This in itself is a remarkable story of deliverance. In this discussion with Nicodemus, Jesus was pointing to something much deeper again. He was pointing to himself as the saviour of the world. He was inviting Nicodemus to put his faith and trust in Him for eternal life. He was pointing out that Nicodemus, this new birth I have been talking about is found in me. He was also alluding to his own death on the cross.

 

We now come to this next section which is John’s commentary on this extraordinary encounter that Jesus had with Nicodemus. He encapsulates it wonderfully in John 3:16. We have here the fact that it is God, God the Father who loves the world so much, or if you like in this way, that he gave his only Son Jesus. Whoever believes on him will not perish, but will have this new birth that Jesus has been talking about and will have eternal life.

 

John is really making it simple. Believing is important. I can see a chair, I can believe that a chair can hold me, but belief is really taken to its fullest when I sit in the chair. It is not enough to intellectually assent that Jesus is the Saviour of the world. I do need to put my faith and trust in him. It would have been so incredibly awful back in the days of the wandering if someone who had been bitten by those snakes simply refused to look at the bronze serpent to be healed. In the same way, we are invited in very simple terms to put our trust in Jesus who has been sent to bring people to eternal life.

 

John now also has a solemn warning with respect to the condemnation that people find themselves in without Christ. He points out that God is not wanting to condemn anyone. But people are condemned already by their wish to avoid coming to the light. People are condemned by not believing and trusting in the name of the Son of God who has been specifically sent to help people avoid the condemnation of their own sin.

 

Here is a very old hymn written by lady called Annie Hull. The words might be a little hard to get used to because of the old English that is used. But the words speak a truth that encapsulates what it means to look to Jesus as the means for our salvation. It really echoes an invitation that I think John wanted his readers to appreciate, that God has invaded our world through his Son and made it possible for man to be made right with God. It really is just a matter of accepting it, accepting what Jesus has done on the cross and accept his invitation to be born again into eternal life in the power of the Holy Spirit.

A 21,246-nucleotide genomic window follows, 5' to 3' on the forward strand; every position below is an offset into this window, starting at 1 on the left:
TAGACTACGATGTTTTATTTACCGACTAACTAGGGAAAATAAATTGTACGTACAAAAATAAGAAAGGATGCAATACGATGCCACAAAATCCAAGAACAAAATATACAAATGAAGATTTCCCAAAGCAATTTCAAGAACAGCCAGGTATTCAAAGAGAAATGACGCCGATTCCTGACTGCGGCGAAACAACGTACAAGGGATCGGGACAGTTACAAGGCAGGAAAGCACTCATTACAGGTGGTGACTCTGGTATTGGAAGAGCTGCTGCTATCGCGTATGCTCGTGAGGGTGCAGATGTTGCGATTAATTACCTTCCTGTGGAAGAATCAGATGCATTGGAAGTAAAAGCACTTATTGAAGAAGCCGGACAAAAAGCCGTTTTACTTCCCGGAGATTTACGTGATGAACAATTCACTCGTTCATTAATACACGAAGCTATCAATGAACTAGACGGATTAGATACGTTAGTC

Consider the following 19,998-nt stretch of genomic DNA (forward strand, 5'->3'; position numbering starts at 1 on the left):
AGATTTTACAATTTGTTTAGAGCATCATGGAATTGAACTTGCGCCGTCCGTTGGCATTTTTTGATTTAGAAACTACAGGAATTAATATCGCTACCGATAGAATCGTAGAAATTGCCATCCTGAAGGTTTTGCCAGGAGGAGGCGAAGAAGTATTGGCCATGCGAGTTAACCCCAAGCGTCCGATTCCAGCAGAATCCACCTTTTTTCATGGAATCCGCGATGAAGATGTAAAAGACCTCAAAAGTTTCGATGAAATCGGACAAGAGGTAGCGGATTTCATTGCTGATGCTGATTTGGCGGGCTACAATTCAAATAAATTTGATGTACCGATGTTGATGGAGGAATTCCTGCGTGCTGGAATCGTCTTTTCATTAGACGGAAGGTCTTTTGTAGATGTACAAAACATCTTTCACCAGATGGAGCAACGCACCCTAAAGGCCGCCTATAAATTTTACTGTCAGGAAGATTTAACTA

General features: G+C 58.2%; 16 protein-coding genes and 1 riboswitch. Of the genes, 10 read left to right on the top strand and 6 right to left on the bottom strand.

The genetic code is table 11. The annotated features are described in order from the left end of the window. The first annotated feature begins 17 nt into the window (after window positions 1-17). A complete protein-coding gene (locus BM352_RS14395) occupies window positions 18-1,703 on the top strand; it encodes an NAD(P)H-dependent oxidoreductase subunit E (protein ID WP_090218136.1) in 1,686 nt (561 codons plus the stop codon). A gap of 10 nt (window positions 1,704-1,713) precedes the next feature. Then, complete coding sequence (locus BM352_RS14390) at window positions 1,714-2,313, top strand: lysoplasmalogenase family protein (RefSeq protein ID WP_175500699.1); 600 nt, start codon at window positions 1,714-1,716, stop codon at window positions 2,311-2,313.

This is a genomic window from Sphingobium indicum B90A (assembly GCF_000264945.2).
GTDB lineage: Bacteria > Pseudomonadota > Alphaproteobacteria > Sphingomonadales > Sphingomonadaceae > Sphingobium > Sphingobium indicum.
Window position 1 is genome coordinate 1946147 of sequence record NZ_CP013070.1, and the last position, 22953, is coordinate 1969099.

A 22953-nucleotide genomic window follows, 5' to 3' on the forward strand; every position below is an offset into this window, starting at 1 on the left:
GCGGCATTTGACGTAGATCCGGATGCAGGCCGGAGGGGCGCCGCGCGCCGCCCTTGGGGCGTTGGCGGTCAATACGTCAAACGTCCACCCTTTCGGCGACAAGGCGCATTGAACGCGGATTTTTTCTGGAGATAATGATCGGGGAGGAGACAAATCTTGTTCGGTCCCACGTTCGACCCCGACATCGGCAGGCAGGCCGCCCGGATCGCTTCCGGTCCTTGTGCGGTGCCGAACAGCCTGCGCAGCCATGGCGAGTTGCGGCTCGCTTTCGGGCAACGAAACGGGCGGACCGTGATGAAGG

There is life for a look at the crucified One,
There is life at this moment for thee;
Then look, sinner, look unto Him and be saved,
Unto Him who was nailed to the tree.

 

Look, Look, Look and live!
There is life for a look at the crucified One,
There is life at this moment for thee.

 

Oh, why was He there as the Bearer of sin,
If on Jesus thy guilt was not laid?
Oh, why from His side flowed the sin-cleansing blood,
If His dying thy debt has not paid? [Refrain]

 

It is not thy tears of repentance or prayers,
But the blood, that atones for the soul;
On Him, then, who shed it, thou mayest, at once
Thy weight of iniquities roll. [Refrain]

 

Then take, with rejoicing, from Jesus at once,
The life everlasting He gives,
And know with assurance thou never canst die,
Since Jesus thy righteousness lives. [Refrain]